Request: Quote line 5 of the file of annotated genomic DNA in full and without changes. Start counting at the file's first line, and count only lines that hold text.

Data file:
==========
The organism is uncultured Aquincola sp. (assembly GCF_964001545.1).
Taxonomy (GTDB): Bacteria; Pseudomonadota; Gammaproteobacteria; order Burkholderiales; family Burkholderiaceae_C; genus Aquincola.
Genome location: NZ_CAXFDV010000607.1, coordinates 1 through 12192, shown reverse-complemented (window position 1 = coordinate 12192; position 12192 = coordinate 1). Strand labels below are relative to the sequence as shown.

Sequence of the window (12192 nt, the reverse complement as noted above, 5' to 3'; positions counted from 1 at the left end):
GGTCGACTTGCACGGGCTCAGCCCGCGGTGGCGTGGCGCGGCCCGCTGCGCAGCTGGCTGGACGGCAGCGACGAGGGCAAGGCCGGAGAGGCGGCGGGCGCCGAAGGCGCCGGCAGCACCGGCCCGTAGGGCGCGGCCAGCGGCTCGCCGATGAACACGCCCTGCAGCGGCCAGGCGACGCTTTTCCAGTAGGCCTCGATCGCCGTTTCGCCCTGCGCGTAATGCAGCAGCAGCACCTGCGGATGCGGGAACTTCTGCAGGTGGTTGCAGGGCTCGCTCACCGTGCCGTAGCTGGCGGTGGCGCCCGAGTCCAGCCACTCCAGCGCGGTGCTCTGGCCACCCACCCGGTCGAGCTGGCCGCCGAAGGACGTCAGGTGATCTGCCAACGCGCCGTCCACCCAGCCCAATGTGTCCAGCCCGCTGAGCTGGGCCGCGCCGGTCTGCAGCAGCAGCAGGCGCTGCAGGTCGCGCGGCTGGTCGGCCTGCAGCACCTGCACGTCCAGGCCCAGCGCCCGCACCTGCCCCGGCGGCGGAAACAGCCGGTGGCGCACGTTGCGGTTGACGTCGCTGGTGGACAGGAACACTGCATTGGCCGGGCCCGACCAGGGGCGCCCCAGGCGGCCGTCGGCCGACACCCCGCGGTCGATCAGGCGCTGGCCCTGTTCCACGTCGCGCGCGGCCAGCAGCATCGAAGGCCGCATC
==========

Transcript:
GGTCGACTTGCACGGGCTCAGCCCGCGGTGGCGTGGCGCGGCCCGCTGCGCAGCTGGCTGGACGGCAGCGACGAGGGCAAGGCCGGAGAGGCGGCGGGCGCCGAAGGCGCCGGCAGCACCGGCCCGTAGGGCGCGGCCAGCGGCTCGCCGATGAACACGCCCTGCAGCGGCCAGGCGACGCTTTTCCAGTAGGCCTCGATCGCCGTTTCGCCCTGCGCGTAATGCAGCAGCAGCACCTGCGGATGCGGGAACTTCTGCAGGTGGTTGCAGGGCTCGCTCACCGTGCCGTAGCTGGCGGTGGCGCCCGAGTCCAGCCACTCCAGCGCGGTGCTCTGGCCACCCACCCGGTCGAGCTGGCCGCCGAAGGACGTCAGGTGATCTGCCAACGCGCCGTCCACCCAGCCCAATGTGTCCAGCCCGCTGAGCTGGGCCGCGCCGGTCTGCAGCAGCAGCAGGCGCTGCAGGTCGCGCGGCTGGTCGGCCTGCAGCACCTGCACGTCCAGGCCCAGCGCCCGCACCTGCCCCGGCGGCGGAAACAGCCGGTGGCGCACGTTGCGGTTGACGTCGCTGGTGGACAGGAACACTGCATTGGCCGGGCCCGACCAGGGGCGCCCCAGGCGGCCGTCGGCCGACACCCCGCGGTCGATCAGGCGCTGGCCCTGTTCCACGTCGCGCGCGGCCAGCAGCATCGAAGGCCGCATC